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E316: Calcium isotopes in the oceanic crust, source, sink and significance (Lead Supervisor: Sasha Turchyn, Earth Sciences)

Supervisor: Sasha Turchyn (Earth Sciences)

Importance of the area of research:

It has long been thought that terrestrial silicate weathering is the main process that regulates the surface carbon cycle over million-year timescales but seafloor alteration has also been suggested as an important carbon cycle feedback.  During seafloor alteration cations are released, which increases alkalinity and drives the precipitation of calcium carbonate, removing carbon from Earth’s surface. Understanding the controls on this alteration, how far it persists off axis, and the importance for global chemical cycles, remains challenging.  Recent work in the Department of Earth Sciences has shown that the calcium isotope composition of carbonate veins can be used to asses timing and water-rock interaction in the ocean crust and the calcium isotope composition of altered basalt can be used to model fluid flow through mid ocean ridge systems.  Open questions remain as to how changing the major ion balance of the ocean will impact this water-rock reaction and the sink of carbon in the oceanic crust.

Project summary:

Novel metal isotope systems, such as calcium isotopes, can be used to understand the carbon budget within hydrothermal systems because the sink for carbon through carbonate vein formation is intimately linked to the calcium cycle. This project will expand on the previous work by measuring the calcium and other metal isotopes in a range of carbonate veins and altered oceanic crust with a more comprehensive model for water-rock interaction in the hydrothermal crust to understand the pervasiveness of off-axis chemical reaction and assess its importance in global geochemistry.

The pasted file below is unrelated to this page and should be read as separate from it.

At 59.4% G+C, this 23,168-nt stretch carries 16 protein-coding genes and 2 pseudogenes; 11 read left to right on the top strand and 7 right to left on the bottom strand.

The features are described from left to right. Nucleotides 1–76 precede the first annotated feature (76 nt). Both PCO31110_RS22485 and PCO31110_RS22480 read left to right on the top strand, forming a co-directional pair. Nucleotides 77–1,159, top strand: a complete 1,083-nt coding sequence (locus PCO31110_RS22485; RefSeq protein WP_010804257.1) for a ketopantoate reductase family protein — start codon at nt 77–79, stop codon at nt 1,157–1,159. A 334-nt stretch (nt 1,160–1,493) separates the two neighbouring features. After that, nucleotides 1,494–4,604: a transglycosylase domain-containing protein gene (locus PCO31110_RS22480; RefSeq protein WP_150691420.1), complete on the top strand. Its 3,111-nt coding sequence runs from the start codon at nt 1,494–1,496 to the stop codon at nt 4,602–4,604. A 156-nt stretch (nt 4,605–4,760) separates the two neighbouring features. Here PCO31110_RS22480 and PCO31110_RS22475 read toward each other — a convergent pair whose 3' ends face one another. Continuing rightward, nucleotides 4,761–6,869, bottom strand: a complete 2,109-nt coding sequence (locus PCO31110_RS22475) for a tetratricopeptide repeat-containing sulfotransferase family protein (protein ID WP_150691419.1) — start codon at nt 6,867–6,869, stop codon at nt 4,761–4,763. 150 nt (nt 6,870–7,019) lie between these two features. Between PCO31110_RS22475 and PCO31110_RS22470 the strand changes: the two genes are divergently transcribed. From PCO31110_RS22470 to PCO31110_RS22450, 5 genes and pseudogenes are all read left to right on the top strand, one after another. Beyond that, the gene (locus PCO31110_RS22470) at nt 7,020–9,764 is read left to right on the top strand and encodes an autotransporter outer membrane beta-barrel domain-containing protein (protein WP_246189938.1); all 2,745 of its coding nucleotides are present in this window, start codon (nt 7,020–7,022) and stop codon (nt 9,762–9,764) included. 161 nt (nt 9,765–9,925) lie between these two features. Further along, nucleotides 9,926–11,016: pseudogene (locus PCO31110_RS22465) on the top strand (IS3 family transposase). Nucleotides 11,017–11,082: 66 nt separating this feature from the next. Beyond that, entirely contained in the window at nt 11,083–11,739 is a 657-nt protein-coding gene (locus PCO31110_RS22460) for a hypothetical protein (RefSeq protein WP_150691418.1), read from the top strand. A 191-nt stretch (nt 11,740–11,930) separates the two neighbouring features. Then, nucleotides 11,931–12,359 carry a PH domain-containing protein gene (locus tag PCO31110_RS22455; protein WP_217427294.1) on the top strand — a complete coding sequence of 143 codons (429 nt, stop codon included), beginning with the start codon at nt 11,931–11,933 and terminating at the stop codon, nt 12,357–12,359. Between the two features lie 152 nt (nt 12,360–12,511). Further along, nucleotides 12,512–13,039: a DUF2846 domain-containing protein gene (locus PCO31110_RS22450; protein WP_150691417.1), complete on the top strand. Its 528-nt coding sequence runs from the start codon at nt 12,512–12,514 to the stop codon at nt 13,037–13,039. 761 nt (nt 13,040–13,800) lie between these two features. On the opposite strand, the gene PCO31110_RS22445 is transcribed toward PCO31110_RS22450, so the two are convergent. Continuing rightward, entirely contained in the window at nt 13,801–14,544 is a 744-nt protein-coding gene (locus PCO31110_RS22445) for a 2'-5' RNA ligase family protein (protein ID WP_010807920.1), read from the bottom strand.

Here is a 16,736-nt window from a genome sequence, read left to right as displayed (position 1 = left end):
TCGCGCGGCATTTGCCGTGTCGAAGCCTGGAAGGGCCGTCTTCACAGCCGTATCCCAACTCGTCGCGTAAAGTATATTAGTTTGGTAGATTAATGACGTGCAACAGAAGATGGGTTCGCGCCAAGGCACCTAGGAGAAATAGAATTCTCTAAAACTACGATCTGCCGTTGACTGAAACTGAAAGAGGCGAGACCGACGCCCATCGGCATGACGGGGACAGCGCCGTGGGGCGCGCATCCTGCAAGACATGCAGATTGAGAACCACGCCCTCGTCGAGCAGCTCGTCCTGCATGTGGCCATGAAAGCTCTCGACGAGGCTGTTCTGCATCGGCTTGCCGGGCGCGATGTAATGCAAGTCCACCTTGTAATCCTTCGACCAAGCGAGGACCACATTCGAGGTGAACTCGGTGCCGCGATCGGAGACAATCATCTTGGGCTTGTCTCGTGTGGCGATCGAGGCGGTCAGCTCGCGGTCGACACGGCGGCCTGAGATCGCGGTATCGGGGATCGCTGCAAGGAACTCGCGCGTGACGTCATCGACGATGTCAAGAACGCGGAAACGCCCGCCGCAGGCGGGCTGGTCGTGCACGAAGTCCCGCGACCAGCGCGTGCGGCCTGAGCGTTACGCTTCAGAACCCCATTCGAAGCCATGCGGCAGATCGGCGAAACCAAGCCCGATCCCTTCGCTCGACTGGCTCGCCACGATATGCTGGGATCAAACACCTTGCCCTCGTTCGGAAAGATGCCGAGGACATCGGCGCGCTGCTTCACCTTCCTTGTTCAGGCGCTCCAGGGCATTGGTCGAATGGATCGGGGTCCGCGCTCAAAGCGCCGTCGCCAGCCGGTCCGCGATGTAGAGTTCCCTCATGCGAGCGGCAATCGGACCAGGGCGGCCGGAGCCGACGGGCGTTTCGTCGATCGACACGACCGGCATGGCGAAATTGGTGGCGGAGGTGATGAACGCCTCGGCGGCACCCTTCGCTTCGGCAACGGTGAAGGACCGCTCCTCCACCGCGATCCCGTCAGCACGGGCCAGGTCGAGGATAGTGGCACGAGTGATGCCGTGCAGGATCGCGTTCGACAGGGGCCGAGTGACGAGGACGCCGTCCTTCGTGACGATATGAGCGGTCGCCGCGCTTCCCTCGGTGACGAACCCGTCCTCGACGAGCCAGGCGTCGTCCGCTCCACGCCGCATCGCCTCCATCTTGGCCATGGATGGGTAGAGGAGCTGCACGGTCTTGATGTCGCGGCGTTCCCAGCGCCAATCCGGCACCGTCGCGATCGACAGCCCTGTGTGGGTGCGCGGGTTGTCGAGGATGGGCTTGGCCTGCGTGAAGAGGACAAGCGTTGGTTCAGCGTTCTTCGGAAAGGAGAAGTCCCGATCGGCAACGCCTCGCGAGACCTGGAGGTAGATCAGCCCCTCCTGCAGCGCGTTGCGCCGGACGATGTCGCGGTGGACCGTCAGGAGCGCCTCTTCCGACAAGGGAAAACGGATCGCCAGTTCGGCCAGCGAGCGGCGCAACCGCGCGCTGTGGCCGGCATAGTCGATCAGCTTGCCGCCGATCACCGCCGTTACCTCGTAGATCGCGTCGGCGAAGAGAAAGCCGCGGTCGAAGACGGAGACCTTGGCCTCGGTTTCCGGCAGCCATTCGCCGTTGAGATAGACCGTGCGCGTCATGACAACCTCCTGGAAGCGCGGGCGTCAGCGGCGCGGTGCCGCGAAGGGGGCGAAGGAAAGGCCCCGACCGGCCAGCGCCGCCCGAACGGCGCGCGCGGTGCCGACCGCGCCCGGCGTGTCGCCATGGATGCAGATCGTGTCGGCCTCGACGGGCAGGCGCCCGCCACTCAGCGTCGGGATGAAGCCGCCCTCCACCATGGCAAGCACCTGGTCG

What the student will do:

A suite of samples is available in the Department, and more can be available through collaboration and through sampling the ODP repository. The student will select samples that span a range of ages, including ophiolites, and isolate altered basalt and carbonate veins for calcium isotope analysis.  Mixed mineralogy carbonate veins containing various polymorphs will also be examined to explore the influence of recrystallization of aragonite to calcite on the calcium isotope composition.  Mineral separates of the altered basalt will help with ascertaining the range of calcium isotope data for different individual minerals. A comparison from Cretaceous oceanic crust and Cretaceous aged ophiolites will help with our understanding of whether ophiolites are a good analog for the calcium cycle in hydrothermal systems and therefore whether older ophiolites could contribute to our understanding of the long term hydrothermal calcium cycle.  Numerical models for mass balance will be used to explore the sources and sinks within these systems.

Please contact the lead supervisor directly for further information relating to what the successful applicant will be expected to do, training to be provided, and any specific educational background requirements.

References:

Amini M., et al Calcium Isotope Fractionation along Hydrothermal Pathways, Logatchev Field (Mid-Atlantic Ridge 14 45’N). Geochimica et Cosmochimica Acta, http://dx.doi.org/10.1016/j.gca.2008.05.055 (2008)

Turchyn et al., Reconstructing the oxygen isotope composition of late Cambrian and Cretaceous hydrothermal vent fluid. Geochimica et Cosmochimica Acta vol 123, pp 440-458 (2013)

Chen et al., Using Calcium Isotopic Composition of Calcium Carbonate Veins to Assess the Roles of Vein Formation and Seafloor Alteration in Carbon Cycle Regulation. Pending submission (available on request).

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